If you see a warning about starting the Ledger hub here, you can ignore it. You’ll be prompted to enter a password, and then to confirm it (use a strong password that you won’t forget!). The output will be a long string between two curly braces { }. That’s your new wallet address—make a note of it. You can easily copy it by right-clicking anywhere in the command prompt window, selecting “Mark”, highlighting your new address by holding left-click and dragging the mouse over the entire address, and then right-clicking again to copy to your clipboard. From there, you can paste your address anywhere using standard Windows shortcuts (CTRL+V).

Important: The combination of the password you just used to create this address *and* the associated encrypted key file is what gives you control over your new wallet address. If you lose either of these, you’ve also lost control of your wallet and all of the coins associated with it—and there is literally nothing that anyone will be able to do to help you. Remember your password, and keep multiple backups of your key file(s)!

Your key file(s) are stored in the %APPDATA%\Ethereum directory. For a fresh Windows 10 install, that means the C:\Users\[YOUR WINDOWS USERNAME]\AppData\Roaming\Ethereum\keystore folder (note that the AppData folder is hidden by default). Copy the entire keystore folder someplace safe to backup your wallet.

If you ever forget your wallet address, you can open a command prompt, return to your Geth installation folder, and type geth account list to see your addresses and the location of their key files.

Step 10: Install Claymore’s Ethereum miner

I talked about my reasons for selecting Claymore’s miner over other alternatives in my Linux guide, but to sum up: it’s currently the fastest, most stable Ethereum miner that’s still under active development. The downside is that it’s not free—about 1% of your mining time will benefit the creator of the software instead of you. However, even after the usage fee, you’ll come out ahead compared to the alternatives.

  • Download the latest version of Claymore’s ETH miner (v9.0 at the time of this post). Make sure to get the .zip file and not the Linux tar!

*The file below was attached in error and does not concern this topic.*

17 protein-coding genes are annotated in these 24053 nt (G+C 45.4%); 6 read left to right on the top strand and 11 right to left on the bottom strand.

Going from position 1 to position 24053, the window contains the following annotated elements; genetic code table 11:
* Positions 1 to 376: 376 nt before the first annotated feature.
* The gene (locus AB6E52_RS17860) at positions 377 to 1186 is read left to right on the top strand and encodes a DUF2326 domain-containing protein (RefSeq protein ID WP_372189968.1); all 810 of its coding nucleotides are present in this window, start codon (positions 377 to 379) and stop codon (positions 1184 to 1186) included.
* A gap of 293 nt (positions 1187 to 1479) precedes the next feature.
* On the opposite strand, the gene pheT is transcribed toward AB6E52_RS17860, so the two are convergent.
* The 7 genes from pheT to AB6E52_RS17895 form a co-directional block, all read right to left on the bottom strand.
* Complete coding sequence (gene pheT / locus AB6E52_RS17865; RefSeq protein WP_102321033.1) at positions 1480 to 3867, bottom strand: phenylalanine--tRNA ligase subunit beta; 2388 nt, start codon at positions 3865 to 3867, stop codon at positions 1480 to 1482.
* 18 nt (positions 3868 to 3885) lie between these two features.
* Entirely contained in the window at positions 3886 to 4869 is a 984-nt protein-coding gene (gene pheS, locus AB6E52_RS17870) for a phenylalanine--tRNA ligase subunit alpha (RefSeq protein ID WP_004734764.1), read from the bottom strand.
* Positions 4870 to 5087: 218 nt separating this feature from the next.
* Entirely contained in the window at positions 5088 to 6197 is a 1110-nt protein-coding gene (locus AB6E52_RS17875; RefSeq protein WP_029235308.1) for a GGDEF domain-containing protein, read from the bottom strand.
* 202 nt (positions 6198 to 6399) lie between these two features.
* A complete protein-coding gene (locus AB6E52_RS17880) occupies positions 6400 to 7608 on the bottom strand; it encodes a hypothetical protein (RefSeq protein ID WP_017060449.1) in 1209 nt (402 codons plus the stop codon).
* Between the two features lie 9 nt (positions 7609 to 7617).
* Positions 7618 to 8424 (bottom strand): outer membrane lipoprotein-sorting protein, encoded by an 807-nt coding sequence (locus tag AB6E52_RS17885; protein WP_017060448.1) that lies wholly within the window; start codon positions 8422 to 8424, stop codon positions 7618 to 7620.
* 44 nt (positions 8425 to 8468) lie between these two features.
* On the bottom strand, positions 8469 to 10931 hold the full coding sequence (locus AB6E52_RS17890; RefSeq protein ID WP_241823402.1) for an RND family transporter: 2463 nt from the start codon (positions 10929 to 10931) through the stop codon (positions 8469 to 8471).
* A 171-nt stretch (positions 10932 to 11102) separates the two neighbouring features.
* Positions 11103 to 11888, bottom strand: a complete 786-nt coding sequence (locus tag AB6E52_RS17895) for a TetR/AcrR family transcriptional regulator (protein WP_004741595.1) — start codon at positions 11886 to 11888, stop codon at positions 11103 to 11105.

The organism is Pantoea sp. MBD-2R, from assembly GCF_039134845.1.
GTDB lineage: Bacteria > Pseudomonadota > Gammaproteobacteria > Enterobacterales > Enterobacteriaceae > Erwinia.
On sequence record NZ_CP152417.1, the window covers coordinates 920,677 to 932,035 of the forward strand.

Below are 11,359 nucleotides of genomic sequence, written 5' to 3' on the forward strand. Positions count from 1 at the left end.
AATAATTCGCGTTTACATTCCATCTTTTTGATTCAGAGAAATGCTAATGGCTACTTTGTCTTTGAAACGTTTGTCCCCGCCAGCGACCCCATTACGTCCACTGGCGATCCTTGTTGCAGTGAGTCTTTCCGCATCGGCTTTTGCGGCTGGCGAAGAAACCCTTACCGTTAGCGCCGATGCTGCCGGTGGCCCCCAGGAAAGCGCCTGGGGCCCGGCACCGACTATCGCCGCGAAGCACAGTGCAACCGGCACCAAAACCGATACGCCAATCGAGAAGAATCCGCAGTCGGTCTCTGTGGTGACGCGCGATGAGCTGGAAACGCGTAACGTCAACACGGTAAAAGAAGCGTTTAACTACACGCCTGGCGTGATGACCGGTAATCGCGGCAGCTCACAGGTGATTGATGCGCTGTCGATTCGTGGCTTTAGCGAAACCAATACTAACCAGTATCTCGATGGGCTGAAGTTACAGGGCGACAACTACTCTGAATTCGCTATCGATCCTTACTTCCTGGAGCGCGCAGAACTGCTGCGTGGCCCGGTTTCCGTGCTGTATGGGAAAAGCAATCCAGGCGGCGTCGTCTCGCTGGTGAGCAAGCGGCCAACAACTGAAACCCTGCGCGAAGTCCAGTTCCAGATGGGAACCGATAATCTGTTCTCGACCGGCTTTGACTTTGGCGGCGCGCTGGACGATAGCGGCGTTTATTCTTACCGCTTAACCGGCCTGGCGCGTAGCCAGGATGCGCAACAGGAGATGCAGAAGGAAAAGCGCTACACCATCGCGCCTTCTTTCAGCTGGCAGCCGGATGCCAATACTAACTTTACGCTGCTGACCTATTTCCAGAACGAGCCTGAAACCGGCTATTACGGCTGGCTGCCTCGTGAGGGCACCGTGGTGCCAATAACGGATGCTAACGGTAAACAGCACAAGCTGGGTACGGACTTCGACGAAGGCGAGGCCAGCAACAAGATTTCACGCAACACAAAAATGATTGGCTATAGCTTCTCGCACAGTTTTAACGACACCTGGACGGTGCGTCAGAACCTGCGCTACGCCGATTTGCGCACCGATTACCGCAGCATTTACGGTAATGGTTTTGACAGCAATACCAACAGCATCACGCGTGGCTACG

• Extract the downloaded archive into a folder on your mining computer.
  • Open the folder where you extracted the miner, and create a new text file called “mine.bat” (you can use notepad for this).
  • Enter the following text into your mine.bat file exactly as written (but do make sure to substitute your own wallet address—see note below):
    timeout /t 15
    setx GPU_FORCE_64BIT_PTR 0
    setx GPU_MAX_HEAP_SIZE 100
    setx GPU_USE_SYNC_OBJECTS 1
    setx GPU_MAX_ALLOC_PERCENT 100
    setx GPU_SINGLE_ALLOC_PERCENT 100
    ethdcrminer64.exe -epool us1.ethermine.org:4444 -ewal YOUR_WALLET_ADDRESS.Miner01 -epsw x -mode 1
    -tt 68 -allpools 1
    pause

Where it says YOUR_WALLET_ADDRESS, use the address you created in step 9 (you’ll need to put “0x” in front of it). The “Miner01” following your address can be changed to any friendly label that you want to give your miner (only important if you plan to run multiple rigs).

Note that I’m using ethermine.org as the mining pool here. It’s a fairly typical ETH pool that seems to have good reliability, but feel free to pick your own pool. Most don’t require registration, and simply payout to whatever wallet address you supply whenever a certain threshold is met (usually whenever you accumulate 1+ ETH). Assuming you stick with ethermine.org, you’ll be able to check on your miner’s status by going to this URL after you start mining: https://ethermine.org/miners/[YOUR WALLET ADDRESS]

Save and close notepad when you’re done.

Now is a good time to perform a quick test. Simply double-click your mine.bat file to launch the miner. It’ll take a minute or two before it actually starts mining, but it should get there eventually. When you see a scrolling log of outputs that includes non-zero hashrates (expect hashrates in the low to mid 20s for unoptimized GPUs), you’re good to go. If the script fails to start, or you see errors, make sure that you’ve created the script exactly as outlined in the guide.

Press CTRL+C to exit the miner when you’re satisfied that it’s working.

Step 11: Configure your miner to start automatically